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A new study finds that ideology influences the way we interpret history (Andrew Neel via Unsplash)

Deep Dive: History’s Interpreters

… how does ideology impact your view of the past?

Words: Emily Tamkin
Pictures: Andrew Neel

Different politicians and political thinkers depending on their ideologies interpret history differently. But what about regular people (not to suggest that politicians aren’t regular people)? That was the question before Francesco Rigoli in his new piece, “Ideology shapes evaluation of history within the general population,” published earlier this year in Political Psychology.

Rigoli’s article describes a study that was conducted across six countries: the United States, the United Kingdom, Italy, Poland, Mexico, and South Africa. The researchers wanted to maximize difference (while still working within the constraints provided by Prolific, the platform they used to recruit participants). Participants were asked about their ideologies, as participants in political studies are often asked to do. But these participants were also asked about the recent past, the present, and the near future. In all countries, those on the political right evaluated the past more positively. 

The researchers then turned to a second study with two groups of 100 participants each, manipulating the evaluation of the past between groups. For example, one group had the question, “Based on your memories, on what you have read, and based on what you have heard from other people, think about society in the period between 1950 and 2000. Take a couple of minutes to think about which aspects of this past society were worse than today. Write these aspects below.”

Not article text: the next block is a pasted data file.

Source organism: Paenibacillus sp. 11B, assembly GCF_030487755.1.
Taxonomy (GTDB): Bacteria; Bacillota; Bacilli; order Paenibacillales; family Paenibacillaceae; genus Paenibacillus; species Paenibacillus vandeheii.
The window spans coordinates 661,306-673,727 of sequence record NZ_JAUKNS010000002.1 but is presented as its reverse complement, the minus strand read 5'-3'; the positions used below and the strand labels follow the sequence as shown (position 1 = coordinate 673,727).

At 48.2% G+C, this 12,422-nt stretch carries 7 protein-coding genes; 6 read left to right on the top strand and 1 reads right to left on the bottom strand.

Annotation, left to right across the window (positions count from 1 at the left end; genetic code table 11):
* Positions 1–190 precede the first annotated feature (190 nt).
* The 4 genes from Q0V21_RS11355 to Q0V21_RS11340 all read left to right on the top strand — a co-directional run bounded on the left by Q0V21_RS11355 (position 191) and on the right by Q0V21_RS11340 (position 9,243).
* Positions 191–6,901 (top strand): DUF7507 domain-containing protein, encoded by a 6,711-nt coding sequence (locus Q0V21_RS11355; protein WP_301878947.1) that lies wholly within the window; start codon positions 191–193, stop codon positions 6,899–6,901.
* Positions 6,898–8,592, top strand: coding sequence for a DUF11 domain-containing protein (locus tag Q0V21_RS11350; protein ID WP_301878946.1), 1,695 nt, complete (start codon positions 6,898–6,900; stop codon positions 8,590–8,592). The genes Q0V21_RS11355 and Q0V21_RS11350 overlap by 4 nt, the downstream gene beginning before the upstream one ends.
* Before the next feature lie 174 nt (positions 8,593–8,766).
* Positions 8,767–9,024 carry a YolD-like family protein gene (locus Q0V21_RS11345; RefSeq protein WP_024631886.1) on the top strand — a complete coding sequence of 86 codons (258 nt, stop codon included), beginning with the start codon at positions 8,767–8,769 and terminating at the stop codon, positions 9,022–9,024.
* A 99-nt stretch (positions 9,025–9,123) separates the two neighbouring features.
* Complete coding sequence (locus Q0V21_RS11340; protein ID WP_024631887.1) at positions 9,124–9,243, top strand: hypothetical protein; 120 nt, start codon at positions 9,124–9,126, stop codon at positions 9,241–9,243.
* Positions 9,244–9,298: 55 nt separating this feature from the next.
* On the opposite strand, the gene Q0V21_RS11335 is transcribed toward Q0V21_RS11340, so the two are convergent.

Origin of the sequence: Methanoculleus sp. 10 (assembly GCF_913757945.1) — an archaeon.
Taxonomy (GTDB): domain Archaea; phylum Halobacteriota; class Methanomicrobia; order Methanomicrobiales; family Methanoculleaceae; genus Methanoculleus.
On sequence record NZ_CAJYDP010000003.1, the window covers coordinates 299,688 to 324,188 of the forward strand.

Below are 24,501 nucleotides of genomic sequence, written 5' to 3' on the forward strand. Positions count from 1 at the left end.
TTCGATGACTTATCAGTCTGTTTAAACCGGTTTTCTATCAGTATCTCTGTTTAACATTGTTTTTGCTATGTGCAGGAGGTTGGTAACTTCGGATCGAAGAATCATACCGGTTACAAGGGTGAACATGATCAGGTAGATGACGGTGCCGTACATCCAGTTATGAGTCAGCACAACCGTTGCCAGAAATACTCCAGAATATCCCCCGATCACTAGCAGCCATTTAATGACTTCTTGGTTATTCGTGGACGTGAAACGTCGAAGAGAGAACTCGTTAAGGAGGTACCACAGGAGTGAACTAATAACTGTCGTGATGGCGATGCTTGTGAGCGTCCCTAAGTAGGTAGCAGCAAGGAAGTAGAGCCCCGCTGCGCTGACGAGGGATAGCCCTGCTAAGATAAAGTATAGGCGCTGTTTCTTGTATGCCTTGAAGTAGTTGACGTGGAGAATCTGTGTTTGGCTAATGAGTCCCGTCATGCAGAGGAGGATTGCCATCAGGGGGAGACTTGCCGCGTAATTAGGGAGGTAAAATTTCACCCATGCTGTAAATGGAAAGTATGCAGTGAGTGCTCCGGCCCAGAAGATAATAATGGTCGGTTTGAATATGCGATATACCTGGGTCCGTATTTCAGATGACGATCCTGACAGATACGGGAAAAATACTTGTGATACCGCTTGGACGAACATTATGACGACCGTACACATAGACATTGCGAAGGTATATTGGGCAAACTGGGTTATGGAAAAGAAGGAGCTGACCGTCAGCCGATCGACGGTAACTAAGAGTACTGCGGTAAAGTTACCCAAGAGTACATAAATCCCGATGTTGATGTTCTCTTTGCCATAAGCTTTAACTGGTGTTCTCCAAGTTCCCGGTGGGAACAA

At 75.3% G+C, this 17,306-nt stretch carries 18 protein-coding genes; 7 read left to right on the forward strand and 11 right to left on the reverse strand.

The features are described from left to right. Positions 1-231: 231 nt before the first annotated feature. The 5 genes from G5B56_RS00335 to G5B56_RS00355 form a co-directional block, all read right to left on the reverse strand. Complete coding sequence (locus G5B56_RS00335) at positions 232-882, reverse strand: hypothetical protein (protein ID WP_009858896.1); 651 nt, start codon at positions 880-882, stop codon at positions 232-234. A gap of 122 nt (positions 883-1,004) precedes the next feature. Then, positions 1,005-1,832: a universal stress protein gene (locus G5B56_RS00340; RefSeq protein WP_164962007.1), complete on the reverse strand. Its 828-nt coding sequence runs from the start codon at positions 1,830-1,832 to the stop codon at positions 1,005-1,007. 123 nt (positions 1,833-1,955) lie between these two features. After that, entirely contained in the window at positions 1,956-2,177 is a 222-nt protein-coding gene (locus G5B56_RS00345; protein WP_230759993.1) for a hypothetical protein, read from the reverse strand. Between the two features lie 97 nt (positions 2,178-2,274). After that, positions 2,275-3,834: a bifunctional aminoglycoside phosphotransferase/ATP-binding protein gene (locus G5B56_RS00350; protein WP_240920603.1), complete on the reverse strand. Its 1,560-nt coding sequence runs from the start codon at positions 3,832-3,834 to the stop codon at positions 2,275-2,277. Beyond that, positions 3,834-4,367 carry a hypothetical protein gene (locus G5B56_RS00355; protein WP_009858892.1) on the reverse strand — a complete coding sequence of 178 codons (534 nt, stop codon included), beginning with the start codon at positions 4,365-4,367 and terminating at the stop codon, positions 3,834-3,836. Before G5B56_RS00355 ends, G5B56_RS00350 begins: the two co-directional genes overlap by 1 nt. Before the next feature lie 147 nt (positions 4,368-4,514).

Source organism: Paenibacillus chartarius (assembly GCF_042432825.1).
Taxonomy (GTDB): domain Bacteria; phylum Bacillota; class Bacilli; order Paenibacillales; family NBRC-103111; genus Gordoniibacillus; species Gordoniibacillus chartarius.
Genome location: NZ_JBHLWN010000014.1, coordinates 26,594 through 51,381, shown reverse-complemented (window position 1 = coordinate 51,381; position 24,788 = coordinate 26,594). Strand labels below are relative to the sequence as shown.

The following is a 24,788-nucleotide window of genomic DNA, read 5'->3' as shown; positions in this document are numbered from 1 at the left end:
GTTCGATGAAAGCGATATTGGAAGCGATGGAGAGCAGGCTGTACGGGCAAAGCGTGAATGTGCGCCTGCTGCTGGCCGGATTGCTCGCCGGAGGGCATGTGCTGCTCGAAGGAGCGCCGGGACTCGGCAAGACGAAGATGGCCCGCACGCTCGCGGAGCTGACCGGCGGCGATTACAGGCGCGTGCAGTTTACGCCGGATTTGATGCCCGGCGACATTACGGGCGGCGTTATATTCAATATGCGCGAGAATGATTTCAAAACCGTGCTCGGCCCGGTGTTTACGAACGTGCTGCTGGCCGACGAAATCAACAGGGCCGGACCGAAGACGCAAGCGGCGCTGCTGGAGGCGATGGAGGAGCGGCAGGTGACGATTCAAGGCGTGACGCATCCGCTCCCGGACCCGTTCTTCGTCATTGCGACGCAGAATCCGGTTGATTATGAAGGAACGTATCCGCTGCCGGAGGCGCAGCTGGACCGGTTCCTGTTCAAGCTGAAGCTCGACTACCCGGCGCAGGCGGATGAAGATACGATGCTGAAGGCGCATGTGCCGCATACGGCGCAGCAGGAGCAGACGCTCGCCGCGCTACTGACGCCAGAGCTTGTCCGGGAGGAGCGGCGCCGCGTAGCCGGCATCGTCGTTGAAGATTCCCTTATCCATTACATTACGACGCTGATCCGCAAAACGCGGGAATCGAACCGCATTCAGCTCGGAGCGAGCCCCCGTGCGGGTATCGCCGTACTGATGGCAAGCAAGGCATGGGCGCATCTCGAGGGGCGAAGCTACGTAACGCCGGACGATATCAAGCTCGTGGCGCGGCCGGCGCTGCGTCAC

The other group faced the same question but with the word “better” in place of the word “worse.” This did not influence ideology, disconfirming the idea that people are moved toward the right because of a more positive perception of the past. 

Ideology and the World Around Us

A third study “manipulated the salience of ideological representation between groups.” These were two groups of 200 participants each. All participants for this study were from the United Kingdom.

Ideology impacts how people consider the world around them, and in particular what was and will be.

The participants of this study were effectively encouraged to have certain participants’ ideological representations be more salient to them. The high-salience group did indeed demonstrate a stronger link between ideology and perception of the past, meaning that embracing an ideology does encourage a particular perception of the past. 

A fourth and final study found that right-wing participants evaluated the past more positively at least in part because of nostalgia and tradition. Here, they recruited 1,200 participants from the United Kingdom, United States, Italy, Poland, Mexico, and South Africa. 

Rigoli concludes that interpretations of history are central to political beliefs for laypeople as well as their leaders. Ideology impacts how people consider the world around them, and in particular what was and will be. Rigoli suggests that, in the future, links unexplored in this study — like ethnicity, education, religion, or level of political engagement — might also be examined.

Emily Tamkin

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